The Ethiopian government has asked the international community for emergency food aid for 6.2 million people.In the longterm, Ethiopia needs "drought-resistant seeds and technical support to incorporate soil conservation and soil improvements on their small plots of land" and "more family planning services are needed so the population doesn't double again in another 25 years." The international director of Oxfam, Penny Lawrence, also notes: "If communities have irrigation for crops, grain stores, and wells to harvest rains then they can survive despite what the elements throw at them."
The request came at a meeting of donors to discuss the impact of a prolonged drought affecting parts of East Africa.
The UN's World Food Programme says $285m (£173m) will be needed in the next six months. Some aid officials say the numbers of hungry could rise.
...Ethiopia has been hit by the food crisis affecting a large part of East Africa and the Horn.
...The drought, brought on by four years of bad harvests, has been made worse by conflict, climate change and population growth.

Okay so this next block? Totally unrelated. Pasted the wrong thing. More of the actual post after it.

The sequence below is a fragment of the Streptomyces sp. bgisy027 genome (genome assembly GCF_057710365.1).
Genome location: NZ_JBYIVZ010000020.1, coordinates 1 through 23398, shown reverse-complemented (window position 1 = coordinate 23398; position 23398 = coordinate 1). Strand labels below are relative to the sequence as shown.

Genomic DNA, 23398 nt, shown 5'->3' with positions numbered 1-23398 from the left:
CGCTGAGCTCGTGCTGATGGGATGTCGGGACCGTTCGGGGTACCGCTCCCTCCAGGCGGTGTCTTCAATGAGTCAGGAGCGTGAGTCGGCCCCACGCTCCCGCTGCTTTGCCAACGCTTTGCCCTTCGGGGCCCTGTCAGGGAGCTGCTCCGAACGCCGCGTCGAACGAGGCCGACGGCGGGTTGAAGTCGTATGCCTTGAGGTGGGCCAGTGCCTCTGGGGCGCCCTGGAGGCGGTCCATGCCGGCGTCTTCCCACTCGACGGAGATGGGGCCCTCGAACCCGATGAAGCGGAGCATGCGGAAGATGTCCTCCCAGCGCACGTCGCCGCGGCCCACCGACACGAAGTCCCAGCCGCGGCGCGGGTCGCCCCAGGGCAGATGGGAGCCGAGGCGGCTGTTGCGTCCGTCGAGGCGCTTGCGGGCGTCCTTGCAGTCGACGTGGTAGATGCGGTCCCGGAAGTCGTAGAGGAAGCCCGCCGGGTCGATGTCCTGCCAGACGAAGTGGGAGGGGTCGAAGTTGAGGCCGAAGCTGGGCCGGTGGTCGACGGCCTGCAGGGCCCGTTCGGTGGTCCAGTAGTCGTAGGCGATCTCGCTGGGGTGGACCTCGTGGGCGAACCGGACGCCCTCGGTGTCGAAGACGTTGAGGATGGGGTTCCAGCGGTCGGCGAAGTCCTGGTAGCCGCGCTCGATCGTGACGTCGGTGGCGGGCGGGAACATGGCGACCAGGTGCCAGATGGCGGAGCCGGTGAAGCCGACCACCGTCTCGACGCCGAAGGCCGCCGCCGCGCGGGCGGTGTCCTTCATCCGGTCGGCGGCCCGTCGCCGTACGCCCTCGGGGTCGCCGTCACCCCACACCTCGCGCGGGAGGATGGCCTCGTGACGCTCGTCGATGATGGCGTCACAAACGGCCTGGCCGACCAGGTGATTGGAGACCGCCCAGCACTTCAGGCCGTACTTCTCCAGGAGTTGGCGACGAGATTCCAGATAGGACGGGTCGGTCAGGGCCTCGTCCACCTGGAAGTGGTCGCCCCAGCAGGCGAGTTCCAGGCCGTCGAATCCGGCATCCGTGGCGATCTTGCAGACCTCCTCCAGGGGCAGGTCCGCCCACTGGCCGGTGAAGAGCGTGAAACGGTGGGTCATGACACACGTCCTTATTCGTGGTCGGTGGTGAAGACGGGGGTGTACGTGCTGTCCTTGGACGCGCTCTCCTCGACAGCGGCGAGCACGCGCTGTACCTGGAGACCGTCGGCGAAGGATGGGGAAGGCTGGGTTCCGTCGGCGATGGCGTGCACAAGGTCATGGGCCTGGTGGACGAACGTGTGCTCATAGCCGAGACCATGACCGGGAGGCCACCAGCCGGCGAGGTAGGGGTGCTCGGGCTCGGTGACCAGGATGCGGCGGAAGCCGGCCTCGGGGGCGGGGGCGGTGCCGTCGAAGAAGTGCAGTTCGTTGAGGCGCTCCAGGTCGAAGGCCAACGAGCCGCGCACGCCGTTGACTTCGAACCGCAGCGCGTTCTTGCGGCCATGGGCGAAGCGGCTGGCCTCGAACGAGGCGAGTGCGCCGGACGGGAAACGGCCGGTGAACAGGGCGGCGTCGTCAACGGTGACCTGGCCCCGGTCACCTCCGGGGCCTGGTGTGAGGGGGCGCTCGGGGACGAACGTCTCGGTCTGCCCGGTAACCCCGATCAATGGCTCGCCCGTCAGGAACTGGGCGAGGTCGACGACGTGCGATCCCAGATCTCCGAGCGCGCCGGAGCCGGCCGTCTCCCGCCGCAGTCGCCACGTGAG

BBC Africa analyst Martin Plaut says Ethiopian government policy banning land sales to keep people out of urban areas has also contributed.
All these other factors combined are at least as important as lack of rainfall, he says.
Fields of maize, burnt and withered by the sun, are the evidence of an emerging crisis, says the BBC's Mike Wooldridge in the Ethiopian town of Mekele.
So, teaspoons can go in one of two directions (or both): In support of providing immediate food aid (Americans: urge your congresspeople!), and in support of providing long-term tools. If you have suggestions of specific organizations working in Ethiopia, please leave them in comments. As always, my favorite org is CARE.